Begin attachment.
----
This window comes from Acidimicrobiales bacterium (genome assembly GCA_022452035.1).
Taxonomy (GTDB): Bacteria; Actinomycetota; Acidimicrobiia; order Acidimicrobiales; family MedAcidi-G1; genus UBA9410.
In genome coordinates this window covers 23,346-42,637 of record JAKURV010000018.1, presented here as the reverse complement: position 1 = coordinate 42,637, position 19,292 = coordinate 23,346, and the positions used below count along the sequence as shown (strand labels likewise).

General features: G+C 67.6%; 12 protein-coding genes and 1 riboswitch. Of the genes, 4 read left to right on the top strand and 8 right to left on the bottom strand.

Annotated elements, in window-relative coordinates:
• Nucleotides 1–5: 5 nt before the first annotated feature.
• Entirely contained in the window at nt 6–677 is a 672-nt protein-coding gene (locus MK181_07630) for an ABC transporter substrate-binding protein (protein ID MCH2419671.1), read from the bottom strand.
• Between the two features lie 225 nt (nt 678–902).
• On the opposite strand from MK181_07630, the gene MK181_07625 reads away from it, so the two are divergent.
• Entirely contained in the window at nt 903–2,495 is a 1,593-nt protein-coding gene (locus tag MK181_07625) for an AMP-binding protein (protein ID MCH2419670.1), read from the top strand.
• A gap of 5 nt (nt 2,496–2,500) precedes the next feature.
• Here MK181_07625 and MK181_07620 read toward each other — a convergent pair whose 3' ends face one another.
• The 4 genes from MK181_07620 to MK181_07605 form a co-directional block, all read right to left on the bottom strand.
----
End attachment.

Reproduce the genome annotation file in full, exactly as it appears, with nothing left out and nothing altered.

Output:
This window comes from Acidimicrobiales bacterium (genome assembly GCA_022452035.1).
Taxonomy (GTDB): Bacteria; Actinomycetota; Acidimicrobiia; order Acidimicrobiales; family MedAcidi-G1; genus UBA9410.
In genome coordinates this window covers 23,346-42,637 of record JAKURV010000018.1, presented here as the reverse complement: position 1 = coordinate 42,637, position 19,292 = coordinate 23,346, and the positions used below count along the sequence as shown (strand labels likewise).

General features: G+C 67.6%; 12 protein-coding genes and 1 riboswitch. Of the genes, 4 read left to right on the top strand and 8 right to left on the bottom strand.

Annotated elements, in window-relative coordinates:
• Nucleotides 1–5: 5 nt before the first annotated feature.
• Entirely contained in the window at nt 6–677 is a 672-nt protein-coding gene (locus MK181_07630) for an ABC transporter substrate-binding protein (protein ID MCH2419671.1), read from the bottom strand.
• Between the two features lie 225 nt (nt 678–902).
• On the opposite strand from MK181_07630, the gene MK181_07625 reads away from it, so the two are divergent.
• Entirely contained in the window at nt 903–2,495 is a 1,593-nt protein-coding gene (locus tag MK181_07625) for an AMP-binding protein (protein ID MCH2419670.1), read from the top strand.
• A gap of 5 nt (nt 2,496–2,500) precedes the next feature.
• Here MK181_07625 and MK181_07620 read toward each other — a convergent pair whose 3' ends face one another.
• The 4 genes from MK181_07620 to MK181_07605 form a co-directional block, all read right to left on the bottom strand.